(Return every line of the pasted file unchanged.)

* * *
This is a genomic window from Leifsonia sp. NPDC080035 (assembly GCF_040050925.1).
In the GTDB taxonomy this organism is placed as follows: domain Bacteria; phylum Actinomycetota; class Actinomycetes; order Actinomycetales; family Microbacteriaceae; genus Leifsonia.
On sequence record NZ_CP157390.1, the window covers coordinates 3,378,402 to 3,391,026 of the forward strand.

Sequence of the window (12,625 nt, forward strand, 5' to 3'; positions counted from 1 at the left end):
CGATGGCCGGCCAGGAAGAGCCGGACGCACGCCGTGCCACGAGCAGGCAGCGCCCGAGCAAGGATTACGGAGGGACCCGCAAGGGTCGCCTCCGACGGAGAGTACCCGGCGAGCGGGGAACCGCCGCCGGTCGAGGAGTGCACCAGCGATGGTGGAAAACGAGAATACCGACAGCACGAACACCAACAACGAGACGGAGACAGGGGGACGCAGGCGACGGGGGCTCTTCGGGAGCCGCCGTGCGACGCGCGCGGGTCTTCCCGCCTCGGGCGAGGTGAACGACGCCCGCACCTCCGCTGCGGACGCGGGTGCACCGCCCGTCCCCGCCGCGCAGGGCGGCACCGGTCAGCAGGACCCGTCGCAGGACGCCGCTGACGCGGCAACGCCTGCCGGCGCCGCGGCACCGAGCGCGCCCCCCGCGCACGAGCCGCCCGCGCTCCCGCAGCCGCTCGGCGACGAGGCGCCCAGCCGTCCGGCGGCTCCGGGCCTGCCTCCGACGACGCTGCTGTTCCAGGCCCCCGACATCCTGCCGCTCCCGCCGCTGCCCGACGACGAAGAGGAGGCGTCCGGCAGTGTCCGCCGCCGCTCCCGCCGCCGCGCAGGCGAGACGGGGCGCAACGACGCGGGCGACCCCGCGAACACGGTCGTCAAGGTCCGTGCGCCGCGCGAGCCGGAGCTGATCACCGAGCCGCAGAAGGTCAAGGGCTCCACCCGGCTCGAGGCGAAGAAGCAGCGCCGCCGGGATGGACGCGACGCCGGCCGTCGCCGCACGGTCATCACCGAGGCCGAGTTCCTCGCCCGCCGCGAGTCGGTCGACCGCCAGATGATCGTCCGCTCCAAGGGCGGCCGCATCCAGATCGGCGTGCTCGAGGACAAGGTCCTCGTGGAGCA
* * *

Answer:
This is a genomic window from Leifsonia sp. NPDC080035 (assembly GCF_040050925.1).
In the GTDB taxonomy this organism is placed as follows: domain Bacteria; phylum Actinomycetota; class Actinomycetes; order Actinomycetales; family Microbacteriaceae; genus Leifsonia.
On sequence record NZ_CP157390.1, the window covers coordinates 3,378,402 to 3,391,026 of the forward strand.

Sequence of the window (12,625 nt, forward strand, 5' to 3'; positions counted from 1 at the left end):
CGATGGCCGGCCAGGAAGAGCCGGACGCACGCCGTGCCACGAGCAGGCAGCGCCCGAGCAAGGATTACGGAGGGACCCGCAAGGGTCGCCTCCGACGGAGAGTACCCGGCGAGCGGGGAACCGCCGCCGGTCGAGGAGTGCACCAGCGATGGTGGAAAACGAGAATACCGACAGCACGAACACCAACAACGAGACGGAGACAGGGGGACGCAGGCGACGGGGGCTCTTCGGGAGCCGCCGTGCGACGCGCGCGGGTCTTCCCGCCTCGGGCGAGGTGAACGACGCCCGCACCTCCGCTGCGGACGCGGGTGCACCGCCCGTCCCCGCCGCGCAGGGCGGCACCGGTCAGCAGGACCCGTCGCAGGACGCCGCTGACGCGGCAACGCCTGCCGGCGCCGCGGCACCGAGCGCGCCCCCCGCGCACGAGCCGCCCGCGCTCCCGCAGCCGCTCGGCGACGAGGCGCCCAGCCGTCCGGCGGCTCCGGGCCTGCCTCCGACGACGCTGCTGTTCCAGGCCCCCGACATCCTGCCGCTCCCGCCGCTGCCCGACGACGAAGAGGAGGCGTCCGGCAGTGTCCGCCGCCGCTCCCGCCGCCGCGCAGGCGAGACGGGGCGCAACGACGCGGGCGACCCCGCGAACACGGTCGTCAAGGTCCGTGCGCCGCGCGAGCCGGAGCTGATCACCGAGCCGCAGAAGGTCAAGGGCTCCACCCGGCTCGAGGCGAAGAAGCAGCGCCGCCGGGATGGACGCGACGCCGGCCGTCGCCGCACGGTCATCACCGAGGCCGAGTTCCTCGCCCGCCGCGAGTCGGTCGACCGCCAGATGATCGTCCGCTCCAAGGGCGGCCGCATCCAGATCGGCGTGCTCGAGGACAAGGTCCTCGTGGAGCA